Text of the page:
Thanks to new blood and urine biomarkers and improvements in MRI imaging, diagnosing prostate cancer has become easier and more accurate than ever before. For most men, however, detecting prostate cancer still begins with a digital rectal exam and a PSA blood test. If you are a man over 45, don’t let anyone talk you out of getting an annual digital rectal exam and a PSA test. Yes, it’s true. Both of these tests are “old school” and imprecise, but they remain the front line of defense against prostate cancer. These two tests are usually performed during a routine physical or because a man is experiencing urinary symptoms such as: Waking up in the middle of the night to pee (Nocturia) Urinary frequency (having to pee more often than normal) Urinary urgency (must pee NOW!) Low flow (weak urine stream) Painful urination (Dysuria) Difficulty peeing or emptying your bladder Itching/burning during urination These symptoms can be caused by advanced prostate cancer and four non-threatening conditions: Prostatitis (prostate inflammation/infection) Enlarged Prostate (BPH) Pelvic Floor Dysfunction (urinary sphincter) Urinary strictures (scar tissue in the urethra) It’s a doctor’s job to figure out which condition (or conditions) is causing a man’s elevated PSA numbers or any of the symptoms above. Ten years ago, if a man had a higher than normal PSA number (with or without any of the symptoms described above), he was an automatic candidate for a prostate biopsy. This type of needle biopsy involves shooting 10-20 needles through the wall of the rectum, into the prostate, to take tissue samples from the prostate. If this procedure sounds demoralizing, it feels worse. Even when the local anesthetic works correctly, a prostate biopsy feels like what it is: a bunch of needles being shot through your rectum and into your prostate — not a holiday. I’ve had three of these biopsies. During the last one, the surgeon botched the local anesthetic, so it felt like a knife fight was going on in my backside. A week after that biopsy, I developed sepsis (a systemic blood infection), which almost killed me. The ER doctor said I was 6-12 hours away from complete organ failure. So it’s easy to understand why avoiding a prostate biopsy is a good idea — unless other tests indicate a biopsy is needed. Thanks to dozens of blood and urine biomarker tests, doctors have a new arsenal of tools that pick up where PSA testing leaves off. An abnormally high PSA number tells you that something is wrong, but it doesn’t tell you what. It could be cancer or an infection or an enlarged prostate or something else. A blood test like the 4KscoreTest identifies biomarkers for advanced prostate cancer, and urine tests like PCA3 or SelectMDx can accurately identify men who should have a prostate biopsy because of an increased risk of finding cancer during a biopsy. Multi-parametric MRI combines four different types of imaging (anatomic, metabolic, diffusion weighted, and dynamic contrast enhanced) to deliver a more accurate picture of the prostate — and any areas that contain cancer. When used before a prostate biopsy, multi-parametric MRI can accurately identify suspicious areas of the prostate for a “targeted biopsy,” which is 70-75 percent more likely to detect cancer than a standard biopsy, if cancer is present. In other words, a multi-parametric MRI does a much better job of finding prostate cancer. Both blood/urine biomarkers and multi-parametric MRI give doctors better tools to locate prostate cancer (if it is there) or rule it out (if it’s not). In the next blog, we’ll look at how to pair the right type of treatment with the kind of prostate cancer a man has. Mark B. Saunders is a writer, editor, publisher, public speaker, and 11-year cancer survivor. As an active surveillance prostate cancer patient, Mark did not receive traditional treatment like surgery or some form of radiation. Instead, he dramatically overhauled his lifestyle and his cancer went away and hasn’t come back since. As a prostate cancer survivor, Mark has dedicated his life to sharing what he has learned about health and wellness. A journey that he calls, Inside out, round-about, and back again. Mark is the co-author of Prostate Cancer: A New Approach to Treatment and Healing and Do You Have Prostate Cancer: A Compact Guide to Diagnosis and Health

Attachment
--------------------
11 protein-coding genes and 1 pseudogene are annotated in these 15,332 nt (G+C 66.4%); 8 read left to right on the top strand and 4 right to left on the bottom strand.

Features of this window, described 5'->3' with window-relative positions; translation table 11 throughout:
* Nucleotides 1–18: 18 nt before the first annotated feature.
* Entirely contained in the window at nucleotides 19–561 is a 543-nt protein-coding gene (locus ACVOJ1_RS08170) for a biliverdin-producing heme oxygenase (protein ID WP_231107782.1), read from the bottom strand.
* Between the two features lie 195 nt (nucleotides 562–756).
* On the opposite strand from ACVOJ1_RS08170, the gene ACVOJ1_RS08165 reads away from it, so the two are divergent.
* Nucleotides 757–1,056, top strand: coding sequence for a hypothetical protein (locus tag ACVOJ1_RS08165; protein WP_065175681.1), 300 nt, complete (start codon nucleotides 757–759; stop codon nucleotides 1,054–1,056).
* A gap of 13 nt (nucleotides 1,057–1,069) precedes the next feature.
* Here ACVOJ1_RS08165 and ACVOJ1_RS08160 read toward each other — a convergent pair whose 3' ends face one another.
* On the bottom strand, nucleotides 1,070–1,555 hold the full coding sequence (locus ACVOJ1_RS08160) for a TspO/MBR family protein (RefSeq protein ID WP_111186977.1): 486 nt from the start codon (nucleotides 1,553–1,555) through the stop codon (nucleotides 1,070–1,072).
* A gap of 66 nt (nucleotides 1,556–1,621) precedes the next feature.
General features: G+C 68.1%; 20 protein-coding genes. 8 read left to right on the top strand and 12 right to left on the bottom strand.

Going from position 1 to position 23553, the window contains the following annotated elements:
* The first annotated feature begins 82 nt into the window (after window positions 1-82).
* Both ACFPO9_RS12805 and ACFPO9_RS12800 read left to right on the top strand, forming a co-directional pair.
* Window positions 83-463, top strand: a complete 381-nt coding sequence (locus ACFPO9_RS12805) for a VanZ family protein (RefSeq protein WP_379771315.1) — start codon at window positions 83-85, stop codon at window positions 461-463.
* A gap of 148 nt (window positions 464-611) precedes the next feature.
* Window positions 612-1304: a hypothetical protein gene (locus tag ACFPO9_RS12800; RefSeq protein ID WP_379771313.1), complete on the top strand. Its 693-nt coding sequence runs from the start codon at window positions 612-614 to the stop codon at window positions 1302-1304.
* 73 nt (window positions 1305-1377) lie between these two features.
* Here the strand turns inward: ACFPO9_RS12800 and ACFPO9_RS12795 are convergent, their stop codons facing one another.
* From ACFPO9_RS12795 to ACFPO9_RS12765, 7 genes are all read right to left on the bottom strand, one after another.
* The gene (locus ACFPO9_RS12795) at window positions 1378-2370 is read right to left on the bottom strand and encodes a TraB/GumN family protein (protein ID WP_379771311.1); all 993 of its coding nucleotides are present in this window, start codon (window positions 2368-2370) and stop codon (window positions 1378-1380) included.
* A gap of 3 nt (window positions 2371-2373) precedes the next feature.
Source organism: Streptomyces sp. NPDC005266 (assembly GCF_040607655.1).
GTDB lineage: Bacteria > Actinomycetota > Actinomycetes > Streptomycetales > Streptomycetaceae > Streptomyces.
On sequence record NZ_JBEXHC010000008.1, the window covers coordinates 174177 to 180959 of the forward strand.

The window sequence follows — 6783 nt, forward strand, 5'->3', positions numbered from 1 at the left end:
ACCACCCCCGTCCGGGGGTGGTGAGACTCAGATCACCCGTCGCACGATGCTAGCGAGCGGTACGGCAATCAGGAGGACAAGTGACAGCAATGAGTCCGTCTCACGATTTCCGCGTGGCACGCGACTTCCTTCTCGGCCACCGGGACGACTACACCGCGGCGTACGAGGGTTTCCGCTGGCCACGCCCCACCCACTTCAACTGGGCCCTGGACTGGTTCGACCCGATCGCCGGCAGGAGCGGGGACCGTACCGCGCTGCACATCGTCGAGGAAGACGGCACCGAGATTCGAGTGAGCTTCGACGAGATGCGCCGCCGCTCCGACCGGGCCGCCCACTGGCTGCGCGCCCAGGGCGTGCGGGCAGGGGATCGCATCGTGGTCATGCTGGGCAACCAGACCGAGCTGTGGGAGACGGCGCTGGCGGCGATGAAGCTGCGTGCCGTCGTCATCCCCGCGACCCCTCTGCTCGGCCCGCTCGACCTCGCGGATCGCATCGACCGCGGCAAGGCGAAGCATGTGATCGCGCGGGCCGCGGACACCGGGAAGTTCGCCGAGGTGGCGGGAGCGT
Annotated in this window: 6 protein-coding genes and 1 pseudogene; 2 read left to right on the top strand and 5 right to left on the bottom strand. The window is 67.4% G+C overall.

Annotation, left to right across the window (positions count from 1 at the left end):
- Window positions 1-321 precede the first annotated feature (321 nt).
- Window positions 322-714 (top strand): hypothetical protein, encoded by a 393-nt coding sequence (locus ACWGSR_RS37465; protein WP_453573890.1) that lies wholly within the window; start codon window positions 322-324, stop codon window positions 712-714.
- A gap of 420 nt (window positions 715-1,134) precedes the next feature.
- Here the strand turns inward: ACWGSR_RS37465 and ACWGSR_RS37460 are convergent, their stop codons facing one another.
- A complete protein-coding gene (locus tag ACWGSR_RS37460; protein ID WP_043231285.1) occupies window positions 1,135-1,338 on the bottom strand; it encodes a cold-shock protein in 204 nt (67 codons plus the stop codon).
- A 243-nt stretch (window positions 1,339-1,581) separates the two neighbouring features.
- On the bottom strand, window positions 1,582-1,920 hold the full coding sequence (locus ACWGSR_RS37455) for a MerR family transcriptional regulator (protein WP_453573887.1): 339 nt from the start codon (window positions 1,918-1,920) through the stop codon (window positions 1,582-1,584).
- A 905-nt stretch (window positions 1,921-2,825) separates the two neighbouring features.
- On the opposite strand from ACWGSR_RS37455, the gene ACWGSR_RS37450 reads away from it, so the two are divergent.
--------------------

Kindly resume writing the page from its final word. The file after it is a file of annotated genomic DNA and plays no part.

By Mark Saunders “A healthy prostate cannot exist in an unhealthy body.” — Dr. Jesse Stoff, M.D. “Prevention is bunk!” That’s what a prominent urologist shouted at the presenter during a prostate cancer symposium I attended recently. The audience chuckled politely, but I wanted to stand up and shout back, “No, it’s not.” But I was a guest at this symposium, and I’m not a doctor, so it wasn’t a level playing field. As an 11-year prostate cancer survivor who has co-written two books on the topic, however, I do have a few words to say about prostate cancer prevention. Basically, the same 8 things that keep your entire body healthy also keep your prostate healthy. Here they are: Diet & Nutrition Exercise Stress Management Rest & Sleep Proper Structural Alignment Reduced Environmental Toxins Healthy Hormone Balance Having a Reason to Live Diet & Nutrition Approximately 80 percent of your health begins with what’s on the end of your fork. If you are eating a low-inflammatory diet that is full of fresh vegetables (especially cruciferous vegetables), lean protein, and healthy fats (olive oil, almond oil, and coconut oil) — and low on sweeteners, desserts, grains, dairy, bread, pasta, crackers, legumes, and most nuts — then you’re off to a good start. If not, it’s time to make some changes. Exercise Hippocrates, the father of modern medicine, said, “Walking is the best medicine.” He was right. James Brown sang, “Get up offa that thing, and dance ‘till you feel better.” He was right too. Whether it’s at a desk, in a car, on a bus, in front of the TV … we all sit way too much. (I’m sitting right now as I write this blog.) Human beings were meant to move. Our ancestors were hunter/gathers, which cannot be done from a seated position. If you have a job that requires you to sit for long periods at a time, set an alarm and get up and move every hour for at least five minutes. Even better, take a walk for 30 minutes during your lunch break. Better yet, get 30 minutes of strenuous exercise every day — the kind that makes you breathe hard. Stress Management If you want to pack on the fat, have your doctor inject you with insulin or hydrocortisone (cortisol). Cortisol is a steroid hormone that your body naturally releases during periods of stress. If you’re under stress, you body is releasing a lot of cortisol, which signals your body to store fat. The easiest way to reduce any kind of stress is deep breathing. Try it. For the next two minutes, I invite you to breathe deeply. At the end of two minutes, ask yourself if you still feel stressed. Rest & Sleep Study after medical study show that people who get less than 6 hours of sleep a night think their brains are functioning normally, but they consistently score lower on cognitive test than they do when they get 8 hours of sleep. The scores on these tests are even worse for people have consecutive nights of less than 6 hours of sleep. Coincidence? I think not. In order to have a healthy body, mind, and prostate, you need a full night’s sleep — that’s more than 6 hours. In other words, turn the TV off, put the novel down, say “good night” to your Facebook friends, and go to bed. I will cover Points 5-8 in Part II of this blog. Mark B. Saunders is a writer, editor, publisher, public speaker, and 11-year cancer survivor. As an active surveillance prostate cancer patient, Mark did not receive traditional treatment like surgery or some form of radiation. Instead, he dramatically overhauled his lifestyle and his cancer went away and hasn’t come back since. As a prostate cancer survivor, Mark has dedicated his life to sharing what he has learned about health and wellness. A journey that he calls, Inside out, round-about, and back again. Mark is the co-author of Prostate Cancer: A New Approach to Treatment and Healing and Do You Have Prostate Cancer: A Compact Guide to Diagnosis and Health September is National Prostate Health Month. Do what you can to stay healthy.